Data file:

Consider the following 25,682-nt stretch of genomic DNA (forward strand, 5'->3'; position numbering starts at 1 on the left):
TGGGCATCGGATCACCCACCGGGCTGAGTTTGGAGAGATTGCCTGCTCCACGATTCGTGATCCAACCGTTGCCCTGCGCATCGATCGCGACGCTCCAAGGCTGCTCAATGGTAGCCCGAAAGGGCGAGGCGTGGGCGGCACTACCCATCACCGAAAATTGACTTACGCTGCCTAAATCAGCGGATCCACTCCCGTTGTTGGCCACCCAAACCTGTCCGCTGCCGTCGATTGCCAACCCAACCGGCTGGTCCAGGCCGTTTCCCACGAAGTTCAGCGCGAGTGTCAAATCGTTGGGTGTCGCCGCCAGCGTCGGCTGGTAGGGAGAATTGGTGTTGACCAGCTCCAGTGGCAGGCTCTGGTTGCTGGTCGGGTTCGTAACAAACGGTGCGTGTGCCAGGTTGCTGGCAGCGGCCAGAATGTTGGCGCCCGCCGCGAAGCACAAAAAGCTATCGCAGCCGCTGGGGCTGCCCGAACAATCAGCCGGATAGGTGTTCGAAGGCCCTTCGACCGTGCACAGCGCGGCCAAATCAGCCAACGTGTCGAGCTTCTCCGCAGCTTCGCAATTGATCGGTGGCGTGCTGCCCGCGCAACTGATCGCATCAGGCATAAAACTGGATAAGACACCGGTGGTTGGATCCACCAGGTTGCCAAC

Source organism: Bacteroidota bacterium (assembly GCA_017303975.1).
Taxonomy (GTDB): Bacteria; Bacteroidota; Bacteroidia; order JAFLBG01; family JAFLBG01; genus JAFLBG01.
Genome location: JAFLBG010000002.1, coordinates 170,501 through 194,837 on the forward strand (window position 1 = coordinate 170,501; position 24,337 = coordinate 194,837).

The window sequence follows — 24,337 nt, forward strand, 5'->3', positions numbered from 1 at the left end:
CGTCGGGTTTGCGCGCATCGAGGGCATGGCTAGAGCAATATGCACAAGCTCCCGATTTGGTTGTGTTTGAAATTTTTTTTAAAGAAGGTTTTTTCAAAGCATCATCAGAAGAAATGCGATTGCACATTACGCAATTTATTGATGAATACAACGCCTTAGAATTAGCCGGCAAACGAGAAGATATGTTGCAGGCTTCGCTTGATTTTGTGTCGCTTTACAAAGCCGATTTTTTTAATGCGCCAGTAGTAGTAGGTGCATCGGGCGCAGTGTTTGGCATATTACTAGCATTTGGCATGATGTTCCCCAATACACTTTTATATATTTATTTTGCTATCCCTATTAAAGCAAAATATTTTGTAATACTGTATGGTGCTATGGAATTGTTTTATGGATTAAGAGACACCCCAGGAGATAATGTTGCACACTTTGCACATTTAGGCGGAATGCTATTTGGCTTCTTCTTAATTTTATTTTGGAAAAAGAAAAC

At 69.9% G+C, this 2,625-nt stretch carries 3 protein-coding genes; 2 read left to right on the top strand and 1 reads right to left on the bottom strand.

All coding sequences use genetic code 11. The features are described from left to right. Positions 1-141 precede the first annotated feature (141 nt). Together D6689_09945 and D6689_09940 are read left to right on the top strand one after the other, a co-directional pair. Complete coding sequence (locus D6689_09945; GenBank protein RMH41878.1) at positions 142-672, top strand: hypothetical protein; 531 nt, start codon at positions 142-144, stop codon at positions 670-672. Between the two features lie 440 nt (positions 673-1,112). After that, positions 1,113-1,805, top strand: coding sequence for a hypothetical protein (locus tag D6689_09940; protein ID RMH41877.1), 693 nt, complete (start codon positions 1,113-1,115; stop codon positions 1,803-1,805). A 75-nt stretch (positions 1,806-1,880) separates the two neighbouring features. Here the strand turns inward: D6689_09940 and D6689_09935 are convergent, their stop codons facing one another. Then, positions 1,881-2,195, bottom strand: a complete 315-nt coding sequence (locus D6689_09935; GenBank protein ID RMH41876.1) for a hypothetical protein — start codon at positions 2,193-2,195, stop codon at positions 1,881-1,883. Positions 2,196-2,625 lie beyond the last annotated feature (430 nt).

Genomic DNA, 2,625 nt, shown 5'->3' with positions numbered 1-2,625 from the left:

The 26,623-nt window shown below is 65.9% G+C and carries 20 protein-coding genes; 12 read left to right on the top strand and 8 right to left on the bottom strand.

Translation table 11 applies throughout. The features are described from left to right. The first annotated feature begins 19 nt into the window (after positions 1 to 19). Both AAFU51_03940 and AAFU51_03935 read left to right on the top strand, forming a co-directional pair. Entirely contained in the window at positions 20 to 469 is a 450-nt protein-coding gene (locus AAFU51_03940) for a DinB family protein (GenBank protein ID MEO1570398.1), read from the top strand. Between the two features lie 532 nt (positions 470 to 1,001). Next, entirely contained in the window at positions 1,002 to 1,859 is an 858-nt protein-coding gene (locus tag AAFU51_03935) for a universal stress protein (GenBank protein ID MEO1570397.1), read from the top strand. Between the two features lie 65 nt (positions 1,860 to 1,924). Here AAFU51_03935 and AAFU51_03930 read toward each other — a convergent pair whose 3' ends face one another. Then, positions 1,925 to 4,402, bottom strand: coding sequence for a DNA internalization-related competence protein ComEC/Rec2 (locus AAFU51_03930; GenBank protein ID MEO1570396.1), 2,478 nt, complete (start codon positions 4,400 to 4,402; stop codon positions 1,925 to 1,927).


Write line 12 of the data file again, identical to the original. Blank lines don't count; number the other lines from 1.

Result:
Translation table 11 applies throughout. The features are described from left to right. The first annotated feature begins 19 nt into the window (after positions 1 to 19). Both AAFU51_03940 and AAFU51_03935 read left to right on the top strand, forming a co-directional pair. Entirely contained in the window at positions 20 to 469 is a 450-nt protein-coding gene (locus AAFU51_03940) for a DinB family protein (GenBank protein ID MEO1570398.1), read from the top strand. Between the two features lie 532 nt (positions 470 to 1,001). Next, entirely contained in the window at positions 1,002 to 1,859 is an 858-nt protein-coding gene (locus tag AAFU51_03935) for a universal stress protein (GenBank protein ID MEO1570397.1), read from the top strand. Between the two features lie 65 nt (positions 1,860 to 1,924). Here AAFU51_03935 and AAFU51_03930 read toward each other — a convergent pair whose 3' ends face one another. Then, positions 1,925 to 4,402, bottom strand: coding sequence for a DNA internalization-related competence protein ComEC/Rec2 (locus AAFU51_03930; GenBank protein ID MEO1570396.1), 2,478 nt, complete (start codon positions 4,400 to 4,402; stop codon positions 1,925 to 1,927).